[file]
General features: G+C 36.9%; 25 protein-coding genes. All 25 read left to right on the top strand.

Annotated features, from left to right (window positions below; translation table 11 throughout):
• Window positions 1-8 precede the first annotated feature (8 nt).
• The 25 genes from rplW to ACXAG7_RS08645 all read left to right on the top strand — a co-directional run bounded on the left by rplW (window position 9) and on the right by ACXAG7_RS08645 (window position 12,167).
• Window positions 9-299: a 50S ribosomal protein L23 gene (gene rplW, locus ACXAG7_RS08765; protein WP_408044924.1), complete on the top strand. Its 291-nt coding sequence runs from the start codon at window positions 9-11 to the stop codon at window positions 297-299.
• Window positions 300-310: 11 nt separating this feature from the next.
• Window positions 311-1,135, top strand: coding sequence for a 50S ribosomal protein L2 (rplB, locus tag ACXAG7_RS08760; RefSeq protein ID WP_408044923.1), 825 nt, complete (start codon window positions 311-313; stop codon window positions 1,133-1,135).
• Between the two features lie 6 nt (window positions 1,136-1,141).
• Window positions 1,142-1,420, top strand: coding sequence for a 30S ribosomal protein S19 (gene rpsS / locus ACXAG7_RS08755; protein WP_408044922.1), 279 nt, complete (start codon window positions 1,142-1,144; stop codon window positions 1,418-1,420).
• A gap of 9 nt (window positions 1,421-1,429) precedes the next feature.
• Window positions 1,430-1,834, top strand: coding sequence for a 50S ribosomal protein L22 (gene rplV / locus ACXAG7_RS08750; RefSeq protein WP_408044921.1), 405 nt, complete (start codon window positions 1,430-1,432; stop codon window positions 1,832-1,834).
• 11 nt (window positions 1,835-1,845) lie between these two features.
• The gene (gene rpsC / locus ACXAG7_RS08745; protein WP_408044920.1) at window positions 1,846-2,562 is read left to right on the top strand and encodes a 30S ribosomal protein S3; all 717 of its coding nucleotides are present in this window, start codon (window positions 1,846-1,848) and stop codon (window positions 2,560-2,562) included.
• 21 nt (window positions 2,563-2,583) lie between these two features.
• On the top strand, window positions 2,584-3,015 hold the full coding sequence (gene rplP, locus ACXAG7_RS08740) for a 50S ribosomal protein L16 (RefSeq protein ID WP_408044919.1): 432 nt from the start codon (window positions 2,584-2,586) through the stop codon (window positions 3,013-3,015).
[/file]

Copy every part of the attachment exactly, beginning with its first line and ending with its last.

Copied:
General features: G+C 36.9%; 25 protein-coding genes. All 25 read left to right on the top strand.

Annotated features, from left to right (window positions below; translation table 11 throughout):
• Window positions 1-8 precede the first annotated feature (8 nt).
• The 25 genes from rplW to ACXAG7_RS08645 all read left to right on the top strand — a co-directional run bounded on the left by rplW (window position 9) and on the right by ACXAG7_RS08645 (window position 12,167).
• Window positions 9-299: a 50S ribosomal protein L23 gene (gene rplW, locus ACXAG7_RS08765; protein WP_408044924.1), complete on the top strand. Its 291-nt coding sequence runs from the start codon at window positions 9-11 to the stop codon at window positions 297-299.
• Window positions 300-310: 11 nt separating this feature from the next.
• Window positions 311-1,135, top strand: coding sequence for a 50S ribosomal protein L2 (rplB, locus tag ACXAG7_RS08760; RefSeq protein ID WP_408044923.1), 825 nt, complete (start codon window positions 311-313; stop codon window positions 1,133-1,135).
• Between the two features lie 6 nt (window positions 1,136-1,141).
• Window positions 1,142-1,420, top strand: coding sequence for a 30S ribosomal protein S19 (gene rpsS / locus ACXAG7_RS08755; protein WP_408044922.1), 279 nt, complete (start codon window positions 1,142-1,144; stop codon window positions 1,418-1,420).
• A gap of 9 nt (window positions 1,421-1,429) precedes the next feature.
• Window positions 1,430-1,834, top strand: coding sequence for a 50S ribosomal protein L22 (gene rplV / locus ACXAG7_RS08750; RefSeq protein WP_408044921.1), 405 nt, complete (start codon window positions 1,430-1,432; stop codon window positions 1,832-1,834).
• 11 nt (window positions 1,835-1,845) lie between these two features.
• The gene (gene rpsC / locus ACXAG7_RS08745; protein WP_408044920.1) at window positions 1,846-2,562 is read left to right on the top strand and encodes a 30S ribosomal protein S3; all 717 of its coding nucleotides are present in this window, start codon (window positions 1,846-1,848) and stop codon (window positions 2,560-2,562) included.
• 21 nt (window positions 2,563-2,583) lie between these two features.
• On the top strand, window positions 2,584-3,015 hold the full coding sequence (gene rplP, locus ACXAG7_RS08740) for a 50S ribosomal protein L16 (RefSeq protein ID WP_408044919.1): 432 nt from the start codon (window positions 2,584-2,586) through the stop codon (window positions 3,013-3,015).